This video shows, although it’s hard to spot more than a couple, the distribution of BSFL through the whole pile. I may retake the video as it does not show the healthy population the bin has! Honestly, I think the bins current configuration is now a winner. From the trial and error to date, good drainage, and prevention of filth flies laying into the compost are key ingredients for successful BSFL composting.
This photo is of the second bin with the improved drainage. Some compost from the IBC, filled with variously developed stages of BSFL has been added to the top. I am simply making every effort to expedite the dominance of the BSFL, and guarantee no more filth fly problems. Can’t say the same about labrador retrievers. Notice how the barrier wall is missing? Our lab, ever peckish, decided to feast on some compost overnight, ripping out the barrier. The bin isn’t to moist however, and it seems BSFL that want to crawl off are still finding the collection canister.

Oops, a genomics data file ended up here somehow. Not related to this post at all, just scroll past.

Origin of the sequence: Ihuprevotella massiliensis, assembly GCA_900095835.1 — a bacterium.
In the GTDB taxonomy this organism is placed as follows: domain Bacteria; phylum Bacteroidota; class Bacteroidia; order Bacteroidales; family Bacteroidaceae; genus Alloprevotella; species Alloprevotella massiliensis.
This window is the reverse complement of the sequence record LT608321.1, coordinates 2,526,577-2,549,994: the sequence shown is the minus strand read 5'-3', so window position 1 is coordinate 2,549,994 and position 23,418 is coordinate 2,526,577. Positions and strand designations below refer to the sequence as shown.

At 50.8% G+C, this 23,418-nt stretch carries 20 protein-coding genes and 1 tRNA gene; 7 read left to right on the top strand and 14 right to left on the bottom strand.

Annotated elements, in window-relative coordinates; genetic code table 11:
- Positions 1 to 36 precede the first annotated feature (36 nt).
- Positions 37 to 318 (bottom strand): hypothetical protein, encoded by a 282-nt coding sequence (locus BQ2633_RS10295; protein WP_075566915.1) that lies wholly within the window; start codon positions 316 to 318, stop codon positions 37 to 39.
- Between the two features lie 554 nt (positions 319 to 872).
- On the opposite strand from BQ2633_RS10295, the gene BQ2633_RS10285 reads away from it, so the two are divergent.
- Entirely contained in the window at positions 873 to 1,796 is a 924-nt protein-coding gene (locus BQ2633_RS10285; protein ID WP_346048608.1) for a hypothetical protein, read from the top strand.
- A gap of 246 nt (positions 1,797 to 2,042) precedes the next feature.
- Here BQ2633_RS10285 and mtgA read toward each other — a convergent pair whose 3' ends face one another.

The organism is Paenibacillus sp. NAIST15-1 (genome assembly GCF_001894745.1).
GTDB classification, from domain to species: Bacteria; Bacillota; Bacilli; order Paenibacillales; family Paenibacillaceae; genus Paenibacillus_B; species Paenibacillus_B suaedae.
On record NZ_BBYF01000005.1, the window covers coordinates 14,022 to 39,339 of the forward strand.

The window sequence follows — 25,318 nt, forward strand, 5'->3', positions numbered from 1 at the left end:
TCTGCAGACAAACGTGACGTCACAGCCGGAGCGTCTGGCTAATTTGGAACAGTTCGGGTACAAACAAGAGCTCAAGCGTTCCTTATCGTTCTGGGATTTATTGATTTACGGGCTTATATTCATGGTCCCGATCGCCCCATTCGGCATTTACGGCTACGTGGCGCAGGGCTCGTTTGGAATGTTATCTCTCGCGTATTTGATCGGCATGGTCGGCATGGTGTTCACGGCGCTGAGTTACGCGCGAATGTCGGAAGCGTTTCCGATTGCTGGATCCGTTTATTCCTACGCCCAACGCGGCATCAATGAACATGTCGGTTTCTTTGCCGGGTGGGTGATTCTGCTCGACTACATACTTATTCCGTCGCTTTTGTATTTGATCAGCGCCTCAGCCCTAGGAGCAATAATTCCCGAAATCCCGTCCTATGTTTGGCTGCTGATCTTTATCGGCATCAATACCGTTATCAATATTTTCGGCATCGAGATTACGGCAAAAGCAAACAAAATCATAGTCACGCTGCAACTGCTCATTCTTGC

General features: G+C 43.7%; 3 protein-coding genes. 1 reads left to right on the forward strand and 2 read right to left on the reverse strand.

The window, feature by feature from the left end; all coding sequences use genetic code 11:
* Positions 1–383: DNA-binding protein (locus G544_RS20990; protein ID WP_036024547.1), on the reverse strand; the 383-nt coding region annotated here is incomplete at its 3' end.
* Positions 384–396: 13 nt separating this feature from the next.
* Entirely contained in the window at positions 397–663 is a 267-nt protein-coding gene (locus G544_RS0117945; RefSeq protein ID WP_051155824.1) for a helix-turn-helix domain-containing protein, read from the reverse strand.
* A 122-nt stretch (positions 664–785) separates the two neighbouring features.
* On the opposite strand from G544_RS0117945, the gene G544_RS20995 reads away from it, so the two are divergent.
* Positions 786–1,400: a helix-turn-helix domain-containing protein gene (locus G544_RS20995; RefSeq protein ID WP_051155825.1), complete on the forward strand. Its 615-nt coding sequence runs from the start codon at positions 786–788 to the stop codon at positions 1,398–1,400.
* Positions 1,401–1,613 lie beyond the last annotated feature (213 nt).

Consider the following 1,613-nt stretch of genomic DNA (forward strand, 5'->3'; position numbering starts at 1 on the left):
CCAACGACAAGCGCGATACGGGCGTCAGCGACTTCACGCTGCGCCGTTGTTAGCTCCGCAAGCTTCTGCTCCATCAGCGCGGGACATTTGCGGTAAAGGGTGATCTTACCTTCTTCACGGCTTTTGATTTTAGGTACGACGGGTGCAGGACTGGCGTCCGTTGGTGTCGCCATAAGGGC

All filth flies have finally finished in the first bin, crawling off, and leaving a mess. Muck everywhere, up the sides and outside the bin, as they were able to climb vertically because of the moisture. Visible in this photo is BSFL activity. And the BSFL you see on the surface is about all there is. I shoveled out all this compost and bucketed it into the IBC composter. It was putrid, waterlogged, and only active on the surface.